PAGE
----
We started Jiu-Jitsu with our first child when she was only six months-old. Over the next three-and-half years, she spent countless hours watching, listening, and trying to join class from the sidelines. When Ashley finally turned four, we officially signed her up. We talked about how well she would do having watched for so long. As soon as we walked up to the door of her first class, she bursted into inconsolable tears. We ended up just observing class. This went on for six months with varying degrees of short spurts of interaction in class.
We started to feel that maybe Jiu-Jitsu wasn’t right for her. While her older sister had no fear and needed Jiu-Jitsu for focus and discipline, Ashley’s anxiety skyrocketed at the thought of talking to new people, but especially at wrestling them. We kept trying for two reasons. First, we believe self-defense is extremely important. The second reason was the coaches. They took time each class to really connect with Ashley. They made her feel loved and supported no matter how class went. She was never shamed or embarrassed by the coaches, and they made a real connection with her.
The turning point came one day while rolling in class. Ashley was taken down – hard! I waited for the meltdown; her looking for me, the tears, and eventual running out of class. But, she didn’t. She didn’t even glance in my direction. She looked to her coach with tears about to break. Coach (now Professor) Nick’s face didn’t show the concern or worry mine did. He confidently reassured her, “You got this.” She put on her serious face and went back to rolling. I had never seen her react this way, but it was amazing to see her face her fear. I was cheering internally. It didn’t change overnight, in fact for awhile that confidence only came out in front of Professor Nick. But slowly, she came into her own.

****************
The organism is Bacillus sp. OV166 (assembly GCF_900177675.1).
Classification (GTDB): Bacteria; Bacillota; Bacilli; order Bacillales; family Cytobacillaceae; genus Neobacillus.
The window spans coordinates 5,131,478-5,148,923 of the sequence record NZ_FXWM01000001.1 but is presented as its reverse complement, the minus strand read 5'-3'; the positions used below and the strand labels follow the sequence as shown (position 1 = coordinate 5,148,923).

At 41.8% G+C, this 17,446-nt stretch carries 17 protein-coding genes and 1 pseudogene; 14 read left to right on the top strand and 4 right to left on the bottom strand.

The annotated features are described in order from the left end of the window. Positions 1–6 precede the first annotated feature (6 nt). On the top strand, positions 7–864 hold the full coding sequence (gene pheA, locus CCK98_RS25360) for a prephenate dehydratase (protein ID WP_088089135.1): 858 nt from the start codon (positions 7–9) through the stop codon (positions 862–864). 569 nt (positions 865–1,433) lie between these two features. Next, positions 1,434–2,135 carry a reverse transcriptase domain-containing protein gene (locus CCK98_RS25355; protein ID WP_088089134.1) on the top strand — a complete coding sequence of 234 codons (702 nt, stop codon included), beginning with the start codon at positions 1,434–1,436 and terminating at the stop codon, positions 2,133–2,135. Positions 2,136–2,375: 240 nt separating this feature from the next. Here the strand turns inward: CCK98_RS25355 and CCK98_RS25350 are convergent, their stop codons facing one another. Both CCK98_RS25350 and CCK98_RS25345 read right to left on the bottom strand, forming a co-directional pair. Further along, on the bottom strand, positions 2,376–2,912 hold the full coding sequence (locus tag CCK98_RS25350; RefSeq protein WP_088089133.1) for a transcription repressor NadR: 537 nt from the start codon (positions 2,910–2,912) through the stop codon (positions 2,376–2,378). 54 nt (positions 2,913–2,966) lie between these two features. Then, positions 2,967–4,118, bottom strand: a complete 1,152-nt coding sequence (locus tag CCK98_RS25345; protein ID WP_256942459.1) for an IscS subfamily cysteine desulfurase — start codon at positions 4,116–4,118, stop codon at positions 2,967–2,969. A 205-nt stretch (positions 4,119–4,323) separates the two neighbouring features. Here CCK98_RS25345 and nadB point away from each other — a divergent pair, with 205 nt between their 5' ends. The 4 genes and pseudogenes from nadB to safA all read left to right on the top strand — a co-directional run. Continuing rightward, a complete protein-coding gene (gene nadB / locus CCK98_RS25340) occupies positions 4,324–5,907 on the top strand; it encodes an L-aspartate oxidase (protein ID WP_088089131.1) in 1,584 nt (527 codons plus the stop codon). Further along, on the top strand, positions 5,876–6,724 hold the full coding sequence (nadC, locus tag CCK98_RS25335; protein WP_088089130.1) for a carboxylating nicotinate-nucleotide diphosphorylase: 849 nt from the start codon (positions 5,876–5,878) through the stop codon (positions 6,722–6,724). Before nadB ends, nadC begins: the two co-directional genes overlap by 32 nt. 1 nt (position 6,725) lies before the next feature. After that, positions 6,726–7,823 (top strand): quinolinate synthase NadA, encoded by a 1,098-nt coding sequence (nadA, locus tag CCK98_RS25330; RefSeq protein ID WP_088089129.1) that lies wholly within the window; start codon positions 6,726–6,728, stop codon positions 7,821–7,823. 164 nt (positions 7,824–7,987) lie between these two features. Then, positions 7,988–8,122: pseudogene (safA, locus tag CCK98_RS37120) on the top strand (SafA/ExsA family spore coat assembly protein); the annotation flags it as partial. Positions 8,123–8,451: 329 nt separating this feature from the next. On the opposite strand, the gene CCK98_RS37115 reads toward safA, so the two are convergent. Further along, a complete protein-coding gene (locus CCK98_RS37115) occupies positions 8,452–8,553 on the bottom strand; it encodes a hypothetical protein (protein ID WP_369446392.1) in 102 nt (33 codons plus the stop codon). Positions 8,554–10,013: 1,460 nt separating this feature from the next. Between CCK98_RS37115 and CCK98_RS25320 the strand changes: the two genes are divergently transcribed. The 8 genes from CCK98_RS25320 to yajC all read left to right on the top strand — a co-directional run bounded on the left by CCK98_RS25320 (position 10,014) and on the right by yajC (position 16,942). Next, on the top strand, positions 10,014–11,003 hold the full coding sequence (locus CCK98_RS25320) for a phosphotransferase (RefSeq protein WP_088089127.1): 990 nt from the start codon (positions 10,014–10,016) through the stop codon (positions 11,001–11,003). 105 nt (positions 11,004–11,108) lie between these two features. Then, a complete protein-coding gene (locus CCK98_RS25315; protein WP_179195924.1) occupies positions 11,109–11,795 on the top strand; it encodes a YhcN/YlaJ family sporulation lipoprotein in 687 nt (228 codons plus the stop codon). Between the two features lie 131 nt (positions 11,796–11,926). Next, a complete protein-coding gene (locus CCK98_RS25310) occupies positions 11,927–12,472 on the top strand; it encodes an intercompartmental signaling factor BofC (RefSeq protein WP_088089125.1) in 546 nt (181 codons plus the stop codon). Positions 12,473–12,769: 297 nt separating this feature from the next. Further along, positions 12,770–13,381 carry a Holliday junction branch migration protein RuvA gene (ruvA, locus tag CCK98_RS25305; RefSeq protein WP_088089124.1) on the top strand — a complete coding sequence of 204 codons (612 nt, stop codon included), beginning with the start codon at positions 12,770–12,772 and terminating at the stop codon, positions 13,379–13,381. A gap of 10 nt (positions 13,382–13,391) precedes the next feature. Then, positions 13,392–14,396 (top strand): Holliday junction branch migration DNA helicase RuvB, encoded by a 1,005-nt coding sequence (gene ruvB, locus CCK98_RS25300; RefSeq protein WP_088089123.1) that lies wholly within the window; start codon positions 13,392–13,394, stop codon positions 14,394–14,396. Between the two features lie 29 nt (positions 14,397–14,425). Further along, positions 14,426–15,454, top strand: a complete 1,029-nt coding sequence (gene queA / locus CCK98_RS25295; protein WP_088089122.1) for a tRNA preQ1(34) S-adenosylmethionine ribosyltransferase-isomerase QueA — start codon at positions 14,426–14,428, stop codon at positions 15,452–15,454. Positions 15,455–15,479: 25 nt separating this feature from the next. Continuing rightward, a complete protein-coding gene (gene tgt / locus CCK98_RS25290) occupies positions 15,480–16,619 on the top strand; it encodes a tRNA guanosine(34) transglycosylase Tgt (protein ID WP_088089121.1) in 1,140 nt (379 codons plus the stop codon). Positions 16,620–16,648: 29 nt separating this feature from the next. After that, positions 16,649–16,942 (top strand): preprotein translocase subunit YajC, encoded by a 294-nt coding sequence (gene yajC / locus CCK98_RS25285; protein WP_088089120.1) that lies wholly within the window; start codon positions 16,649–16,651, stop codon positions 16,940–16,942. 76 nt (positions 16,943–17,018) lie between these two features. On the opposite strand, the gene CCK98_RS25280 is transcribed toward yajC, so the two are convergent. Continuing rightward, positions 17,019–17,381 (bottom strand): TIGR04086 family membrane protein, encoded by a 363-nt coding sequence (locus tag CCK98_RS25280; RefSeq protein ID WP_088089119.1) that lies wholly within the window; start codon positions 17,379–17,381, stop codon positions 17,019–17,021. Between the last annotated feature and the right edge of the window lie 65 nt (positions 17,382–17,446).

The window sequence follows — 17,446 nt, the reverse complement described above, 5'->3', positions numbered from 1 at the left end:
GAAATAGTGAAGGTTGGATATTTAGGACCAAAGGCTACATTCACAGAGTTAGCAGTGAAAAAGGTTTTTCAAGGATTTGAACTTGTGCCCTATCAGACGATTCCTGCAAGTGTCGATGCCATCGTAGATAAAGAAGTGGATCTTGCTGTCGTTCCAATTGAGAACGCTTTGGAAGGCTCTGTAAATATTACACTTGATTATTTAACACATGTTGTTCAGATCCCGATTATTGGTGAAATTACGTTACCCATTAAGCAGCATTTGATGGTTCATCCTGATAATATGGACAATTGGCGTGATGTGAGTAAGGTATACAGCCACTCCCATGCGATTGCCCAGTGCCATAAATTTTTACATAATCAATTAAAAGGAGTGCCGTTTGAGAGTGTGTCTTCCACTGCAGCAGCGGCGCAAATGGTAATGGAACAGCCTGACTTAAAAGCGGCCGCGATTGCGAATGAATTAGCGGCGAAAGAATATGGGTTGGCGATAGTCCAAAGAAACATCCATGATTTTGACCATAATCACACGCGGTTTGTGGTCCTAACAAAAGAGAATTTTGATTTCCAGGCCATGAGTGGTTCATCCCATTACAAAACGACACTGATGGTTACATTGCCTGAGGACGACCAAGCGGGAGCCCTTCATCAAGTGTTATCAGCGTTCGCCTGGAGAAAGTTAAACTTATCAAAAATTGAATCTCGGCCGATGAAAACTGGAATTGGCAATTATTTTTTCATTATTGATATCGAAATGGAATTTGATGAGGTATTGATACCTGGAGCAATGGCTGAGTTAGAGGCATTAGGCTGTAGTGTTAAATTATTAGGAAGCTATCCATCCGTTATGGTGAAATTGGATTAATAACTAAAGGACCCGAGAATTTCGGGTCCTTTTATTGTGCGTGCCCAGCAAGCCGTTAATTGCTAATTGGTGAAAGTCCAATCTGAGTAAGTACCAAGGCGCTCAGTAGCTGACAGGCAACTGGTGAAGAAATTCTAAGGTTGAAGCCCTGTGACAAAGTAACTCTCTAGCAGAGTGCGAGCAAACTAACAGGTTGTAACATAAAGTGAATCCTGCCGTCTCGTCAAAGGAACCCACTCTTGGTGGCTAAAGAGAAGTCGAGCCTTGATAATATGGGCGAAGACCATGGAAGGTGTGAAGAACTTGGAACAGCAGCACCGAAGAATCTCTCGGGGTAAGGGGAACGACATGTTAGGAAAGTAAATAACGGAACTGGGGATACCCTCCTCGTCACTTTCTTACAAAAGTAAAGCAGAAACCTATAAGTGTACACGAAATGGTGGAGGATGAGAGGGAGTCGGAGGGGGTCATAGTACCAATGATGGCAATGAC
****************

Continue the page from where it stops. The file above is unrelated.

It’s been four years since then. Ashley thrives in and out of class. You would never mistake her for a shy kid. She introduces herself to every new student and makes a point to help them feel comfortable. I’ve even caught her talking to the new students’ parents after class, just letting them know how she thought class went. Easton took a child that was basically glued to my hip or hiding behind me and helped her discover herself. The fear lost its control. In Easton she felt safe, safe enough to explore her world, make mistakes, and grow from them. She learned how to handle difficult situations and trust herself. It is truly amazing to watch this little eight year-old be so sure of herself, and we are forever grateful to Easton Training Center for it.
Are you ready to introduce your kids to Jiu-Jitsu?